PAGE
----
I am a big fan of sysinternals tools and I use these tools quite often to debug OS related issues. These tools are quite useful when you want to understand internals of OS. Mark and his team has been doing a great job in keeping these tools up to date and adding new features once in a while. One such new tool that got released yesterday is Disk2VHD. You can download it here. Here is how TechNet link decribes this new tool.
Disk2vhd is a utility that creates VHD (Virtual Hard Disk – Microsoft’s Virtual Machine disk format) versions of physical disks for use in Microsoft Virtual PC or Microsoft Hyper-V virtual machines (VMs). The difference between Disk2vhd and other physical-to-virtual tools is that you can run Disk2vhd on a system that’s online. Disk2vhd uses Windows’ Volume Snapshot capability, introduced in Windows XP, to create consistent point-in-time snapshots of the volumes you want to include in a conversion. You can even have Disk2vhd create the VHDs on local volumes, even ones being converted (though performance is better when the VHD is on a disk different than ones being converted)
I downloaded this tool in the morning and experimented a bit on my Windows 7 system. Usage of this tool is straight forward. You see a dialog with all disk partitions as listed in the screen shot here. All you need to do is select all the partitions you want to export to a VHD and click “Create”. The VHD export will take sometime based on the overall disk size you selected. For my experiments, I just selected first two partitions. This is because I have all the BCD information on partition 1 and without that my new VHD will be meaningless. You may see lot of CPU/memory utilization while the export is in progress. On my system, it looked something like this.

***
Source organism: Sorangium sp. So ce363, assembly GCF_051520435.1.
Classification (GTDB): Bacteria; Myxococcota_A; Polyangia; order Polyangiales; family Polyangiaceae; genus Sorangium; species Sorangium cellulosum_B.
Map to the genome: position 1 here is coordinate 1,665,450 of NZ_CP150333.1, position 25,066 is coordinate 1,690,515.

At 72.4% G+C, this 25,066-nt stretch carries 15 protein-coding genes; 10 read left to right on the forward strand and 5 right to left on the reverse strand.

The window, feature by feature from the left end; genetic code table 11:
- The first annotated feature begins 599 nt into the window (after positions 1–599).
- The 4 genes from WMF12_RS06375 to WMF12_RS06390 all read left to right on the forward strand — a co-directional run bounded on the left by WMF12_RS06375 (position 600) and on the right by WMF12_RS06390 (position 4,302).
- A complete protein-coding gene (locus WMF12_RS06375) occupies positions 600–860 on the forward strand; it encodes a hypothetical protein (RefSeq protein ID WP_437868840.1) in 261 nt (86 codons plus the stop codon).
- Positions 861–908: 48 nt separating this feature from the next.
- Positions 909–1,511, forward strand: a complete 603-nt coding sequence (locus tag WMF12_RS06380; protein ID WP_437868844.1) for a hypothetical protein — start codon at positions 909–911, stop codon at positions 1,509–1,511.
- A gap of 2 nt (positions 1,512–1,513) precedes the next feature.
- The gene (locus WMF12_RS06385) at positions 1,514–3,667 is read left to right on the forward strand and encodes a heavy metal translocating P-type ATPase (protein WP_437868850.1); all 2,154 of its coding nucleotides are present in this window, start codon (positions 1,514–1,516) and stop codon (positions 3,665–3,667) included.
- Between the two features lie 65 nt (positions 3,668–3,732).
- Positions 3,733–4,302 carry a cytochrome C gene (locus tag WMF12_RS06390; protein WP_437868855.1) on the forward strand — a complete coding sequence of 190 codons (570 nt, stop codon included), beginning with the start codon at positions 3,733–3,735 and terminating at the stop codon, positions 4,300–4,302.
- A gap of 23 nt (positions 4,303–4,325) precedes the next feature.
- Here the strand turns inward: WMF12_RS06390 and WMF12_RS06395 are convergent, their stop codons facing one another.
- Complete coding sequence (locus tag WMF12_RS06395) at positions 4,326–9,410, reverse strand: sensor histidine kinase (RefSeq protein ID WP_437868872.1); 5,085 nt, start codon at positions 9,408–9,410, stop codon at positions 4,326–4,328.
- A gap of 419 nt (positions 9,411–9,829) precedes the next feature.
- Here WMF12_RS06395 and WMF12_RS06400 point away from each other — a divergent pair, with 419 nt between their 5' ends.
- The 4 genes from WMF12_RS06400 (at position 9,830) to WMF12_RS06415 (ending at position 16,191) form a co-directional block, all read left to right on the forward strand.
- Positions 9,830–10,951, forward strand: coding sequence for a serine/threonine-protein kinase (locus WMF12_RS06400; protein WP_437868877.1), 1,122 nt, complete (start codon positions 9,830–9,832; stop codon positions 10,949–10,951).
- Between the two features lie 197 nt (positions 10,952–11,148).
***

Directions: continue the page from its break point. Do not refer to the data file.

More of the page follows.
Once the export is complete, I rebooted my system in to Windows Server 2008 R2 and created a virtual machine and attached the exported VHD. That is it. My virtual machine is ready with installed OS and all the applications I was running on the physical Windows 7 system.
As I powered on the VM, the first screen showed me the boot menu I usually see on my physical machine. This is because I never removed the additional multi-boot entries I had in the BCD stored on first partition. This entries — if selected — won’t work because I did not export the partitions containing those OS images to the VHD.
At this point, I continued selecting the Windows 7 entry and started booting OS. Within a few seconds, I could see the user selection screen and after I logged in using my regualr user account, I could see all the applications working as usual. I also have Windows Virtual PC with WinXP mode in the VHD image. But — as I expected — that did not work as it requires hardware assisted virtualization which is something that will not be availble inside a virtual machine.